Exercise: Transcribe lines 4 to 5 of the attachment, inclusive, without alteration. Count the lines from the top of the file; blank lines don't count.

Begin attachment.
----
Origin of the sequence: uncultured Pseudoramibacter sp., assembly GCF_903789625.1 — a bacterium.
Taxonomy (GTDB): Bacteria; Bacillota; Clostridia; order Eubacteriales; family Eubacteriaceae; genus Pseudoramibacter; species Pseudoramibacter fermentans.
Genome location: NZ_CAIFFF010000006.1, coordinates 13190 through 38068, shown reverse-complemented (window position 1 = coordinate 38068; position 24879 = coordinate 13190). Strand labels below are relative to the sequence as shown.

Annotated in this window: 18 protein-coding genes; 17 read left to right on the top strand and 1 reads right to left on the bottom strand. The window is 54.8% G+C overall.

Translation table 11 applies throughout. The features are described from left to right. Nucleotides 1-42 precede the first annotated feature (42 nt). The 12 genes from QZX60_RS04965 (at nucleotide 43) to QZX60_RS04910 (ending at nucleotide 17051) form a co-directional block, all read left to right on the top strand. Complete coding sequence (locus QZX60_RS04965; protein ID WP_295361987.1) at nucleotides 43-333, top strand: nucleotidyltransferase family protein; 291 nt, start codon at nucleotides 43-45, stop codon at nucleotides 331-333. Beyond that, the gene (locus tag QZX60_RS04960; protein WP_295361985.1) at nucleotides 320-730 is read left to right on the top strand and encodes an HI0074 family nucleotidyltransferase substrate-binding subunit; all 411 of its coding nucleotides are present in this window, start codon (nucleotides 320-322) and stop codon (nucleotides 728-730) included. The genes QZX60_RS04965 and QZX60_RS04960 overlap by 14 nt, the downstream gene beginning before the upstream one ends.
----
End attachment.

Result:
Annotated in this window: 18 protein-coding genes; 17 read left to right on the top strand and 1 reads right to left on the bottom strand. The window is 54.8% G+C overall.

Translation table 11 applies throughout. The features are described from left to right. Nucleotides 1-42 precede the first annotated feature (42 nt). The 12 genes from QZX60_RS04965 (at nucleotide 43) to QZX60_RS04910 (ending at nucleotide 17051) form a co-directional block, all read left to right on the top strand. Complete coding sequence (locus QZX60_RS04965; protein ID WP_295361987.1) at nucleotides 43-333, top strand: nucleotidyltransferase family protein; 291 nt, start codon at nucleotides 43-45, stop codon at nucleotides 331-333. Beyond that, the gene (locus tag QZX60_RS04960; protein WP_295361985.1) at nucleotides 320-730 is read left to right on the top strand and encodes an HI0074 family nucleotidyltransferase substrate-binding subunit; all 411 of its coding nucleotides are present in this window, start codon (nucleotides 320-322) and stop codon (nucleotides 728-730) included. The genes QZX60_RS04965 and QZX60_RS04960 overlap by 14 nt, the downstream gene beginning before the upstream one ends.